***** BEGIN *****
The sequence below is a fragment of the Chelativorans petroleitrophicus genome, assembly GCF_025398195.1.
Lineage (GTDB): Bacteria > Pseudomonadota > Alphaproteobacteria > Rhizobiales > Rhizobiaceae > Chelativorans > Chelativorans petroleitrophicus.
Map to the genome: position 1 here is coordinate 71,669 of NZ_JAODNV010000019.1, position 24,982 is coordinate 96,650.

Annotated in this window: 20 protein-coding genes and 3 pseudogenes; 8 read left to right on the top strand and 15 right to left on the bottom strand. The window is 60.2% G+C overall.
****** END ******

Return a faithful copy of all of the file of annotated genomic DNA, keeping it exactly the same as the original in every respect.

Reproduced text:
The sequence below is a fragment of the Chelativorans petroleitrophicus genome, assembly GCF_025398195.1.
Lineage (GTDB): Bacteria > Pseudomonadota > Alphaproteobacteria > Rhizobiales > Rhizobiaceae > Chelativorans > Chelativorans petroleitrophicus.
Map to the genome: position 1 here is coordinate 71,669 of NZ_JAODNV010000019.1, position 24,982 is coordinate 96,650.

Annotated in this window: 20 protein-coding genes and 3 pseudogenes; 8 read left to right on the top strand and 15 right to left on the bottom strand. The window is 60.2% G+C overall.